2. A circuit according to claim 1, wherein the frequency divider is of the preset type which can be preset in accordance with the likely phase state of the synchronizing pulses relative to the output pulses of the frequency divider, upon reestablishment of said synchronizing pulses.
3. A circuit according to claim 1, comprising in further combination means connected to said frequency divider for effecting a relatively close matching of the phase state of the output pulses of the frequency divider relative to that of the synchronizing pulses upon reestablishment of the supply of output pulses from the frequency divider to the comparator.
4. A circuit according to claim 1, wherein the switching means comprises a counter to which the synchronizing pulses from the displacement pick-up are supplied, the output of which is connected to a trigger stage over a decoder, and an AND-gate, to one input of which the output of the trigger stage is connected, and to another input of which the output of the frequency divider is connected, the output of the AND-gate being connected to the comparator whereby said AND-gate controls the supply of output pulses from the frequency divider to the comparator.
5. A circuit according to claim 4, wherein the output of the trigger stage is also connected to the frequency divider over a differentiating element, for synchronizing said output pulses with synchronizing pulses from the displacement pick-up.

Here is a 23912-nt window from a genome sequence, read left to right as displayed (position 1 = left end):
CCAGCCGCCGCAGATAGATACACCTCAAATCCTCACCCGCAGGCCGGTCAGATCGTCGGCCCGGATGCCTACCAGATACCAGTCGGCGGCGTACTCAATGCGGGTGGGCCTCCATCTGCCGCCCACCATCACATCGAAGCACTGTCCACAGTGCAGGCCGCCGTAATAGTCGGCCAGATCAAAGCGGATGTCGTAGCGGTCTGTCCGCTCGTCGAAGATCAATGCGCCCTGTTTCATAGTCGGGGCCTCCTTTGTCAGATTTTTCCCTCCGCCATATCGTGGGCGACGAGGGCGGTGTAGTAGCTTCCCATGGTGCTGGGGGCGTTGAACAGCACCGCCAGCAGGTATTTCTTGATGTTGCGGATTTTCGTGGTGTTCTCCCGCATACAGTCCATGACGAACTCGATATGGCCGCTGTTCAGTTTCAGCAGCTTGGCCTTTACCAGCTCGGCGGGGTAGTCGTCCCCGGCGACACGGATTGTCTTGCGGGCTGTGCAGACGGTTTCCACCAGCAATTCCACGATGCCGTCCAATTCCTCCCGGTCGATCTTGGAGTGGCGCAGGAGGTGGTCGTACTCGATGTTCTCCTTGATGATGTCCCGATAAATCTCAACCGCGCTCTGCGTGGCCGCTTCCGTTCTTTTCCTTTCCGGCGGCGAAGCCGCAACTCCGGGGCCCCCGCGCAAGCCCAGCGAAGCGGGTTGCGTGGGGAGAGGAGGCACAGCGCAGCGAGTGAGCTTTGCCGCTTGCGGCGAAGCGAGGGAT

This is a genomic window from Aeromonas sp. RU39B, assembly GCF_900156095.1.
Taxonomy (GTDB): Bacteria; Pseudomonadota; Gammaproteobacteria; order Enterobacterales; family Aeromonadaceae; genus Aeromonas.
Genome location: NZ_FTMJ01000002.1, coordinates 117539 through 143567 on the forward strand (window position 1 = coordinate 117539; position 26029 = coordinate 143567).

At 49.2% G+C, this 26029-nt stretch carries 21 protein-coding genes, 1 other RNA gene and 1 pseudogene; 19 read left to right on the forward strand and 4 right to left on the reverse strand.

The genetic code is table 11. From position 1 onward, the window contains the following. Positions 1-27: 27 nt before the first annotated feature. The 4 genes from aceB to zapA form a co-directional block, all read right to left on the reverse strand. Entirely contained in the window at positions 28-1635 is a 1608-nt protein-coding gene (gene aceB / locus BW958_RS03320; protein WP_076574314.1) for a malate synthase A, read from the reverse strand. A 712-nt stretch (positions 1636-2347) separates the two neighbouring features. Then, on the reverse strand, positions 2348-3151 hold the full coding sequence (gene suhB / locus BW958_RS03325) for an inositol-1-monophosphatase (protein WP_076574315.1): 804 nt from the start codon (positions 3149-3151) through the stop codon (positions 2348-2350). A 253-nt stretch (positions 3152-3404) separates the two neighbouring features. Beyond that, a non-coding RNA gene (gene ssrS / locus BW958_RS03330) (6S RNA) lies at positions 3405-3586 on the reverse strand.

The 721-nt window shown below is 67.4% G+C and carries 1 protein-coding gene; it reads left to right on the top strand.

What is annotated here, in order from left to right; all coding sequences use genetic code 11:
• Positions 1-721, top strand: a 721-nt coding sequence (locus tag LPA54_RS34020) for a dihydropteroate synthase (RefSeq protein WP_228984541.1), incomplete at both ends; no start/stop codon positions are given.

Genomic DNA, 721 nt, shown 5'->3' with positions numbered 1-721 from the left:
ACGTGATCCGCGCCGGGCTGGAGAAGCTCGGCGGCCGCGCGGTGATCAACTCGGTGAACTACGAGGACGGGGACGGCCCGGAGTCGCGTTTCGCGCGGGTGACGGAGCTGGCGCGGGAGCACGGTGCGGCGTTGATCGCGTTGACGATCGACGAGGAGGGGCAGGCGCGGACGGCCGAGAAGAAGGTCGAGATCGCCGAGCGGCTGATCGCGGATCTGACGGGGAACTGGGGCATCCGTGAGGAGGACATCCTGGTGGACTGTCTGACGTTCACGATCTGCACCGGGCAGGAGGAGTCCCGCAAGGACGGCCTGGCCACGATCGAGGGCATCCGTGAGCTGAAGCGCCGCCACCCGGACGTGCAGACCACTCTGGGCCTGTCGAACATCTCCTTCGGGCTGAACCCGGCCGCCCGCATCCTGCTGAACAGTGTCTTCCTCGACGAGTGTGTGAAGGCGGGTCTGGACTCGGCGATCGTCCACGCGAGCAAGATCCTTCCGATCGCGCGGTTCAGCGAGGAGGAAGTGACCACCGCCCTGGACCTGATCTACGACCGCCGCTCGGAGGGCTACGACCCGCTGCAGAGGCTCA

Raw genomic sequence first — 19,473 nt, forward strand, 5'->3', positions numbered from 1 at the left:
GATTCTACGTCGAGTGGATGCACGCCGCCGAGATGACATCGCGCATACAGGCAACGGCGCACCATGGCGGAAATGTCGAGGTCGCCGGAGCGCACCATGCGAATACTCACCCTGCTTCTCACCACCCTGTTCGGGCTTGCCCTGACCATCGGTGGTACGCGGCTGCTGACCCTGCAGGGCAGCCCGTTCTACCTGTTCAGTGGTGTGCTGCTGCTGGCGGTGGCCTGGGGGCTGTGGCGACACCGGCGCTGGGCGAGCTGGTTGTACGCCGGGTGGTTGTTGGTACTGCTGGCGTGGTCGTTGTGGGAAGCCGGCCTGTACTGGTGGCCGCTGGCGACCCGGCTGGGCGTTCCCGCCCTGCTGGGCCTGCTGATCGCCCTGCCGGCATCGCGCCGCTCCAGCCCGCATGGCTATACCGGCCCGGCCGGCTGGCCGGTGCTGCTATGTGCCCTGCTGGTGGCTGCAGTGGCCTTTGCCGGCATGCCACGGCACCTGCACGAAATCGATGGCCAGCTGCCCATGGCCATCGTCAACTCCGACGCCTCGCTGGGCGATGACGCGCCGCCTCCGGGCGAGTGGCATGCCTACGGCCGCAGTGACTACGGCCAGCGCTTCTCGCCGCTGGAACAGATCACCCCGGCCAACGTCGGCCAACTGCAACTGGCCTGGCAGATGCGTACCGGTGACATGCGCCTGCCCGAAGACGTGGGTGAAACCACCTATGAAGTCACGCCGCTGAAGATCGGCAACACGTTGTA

6. A circuit according to claim 4, comprising in further combination means connected to said frequency divider for effecting a relatively close matching of the phase state of the output pulses of the frequency divider relative to that of the synchronizing pulses upon reestablishment of the supply of output pulses from the frequency divider to the comparator.
7. A circuit according to claim 6, wherein said means connected to said frequency divider includes a differentiating element which connects the output of said trigger stage to an input of said frequency divider.
8. A circuit according to claim 7, wherein the frequency divider is of the preset type which can be preset in accordance with the likely phase state of the synchronizing pulses relative to the output pulses of the frequency divider, upon reestablishment of said synchronizing pulses.
Description
BACKGROUND OF THE INVENTION

The invention relates to a phase regulating circuit employing a comparator, a pulse generator and a frequency divider in conjunction with a displacement pick-up, which constantly synchronizes the phase regulating circuit.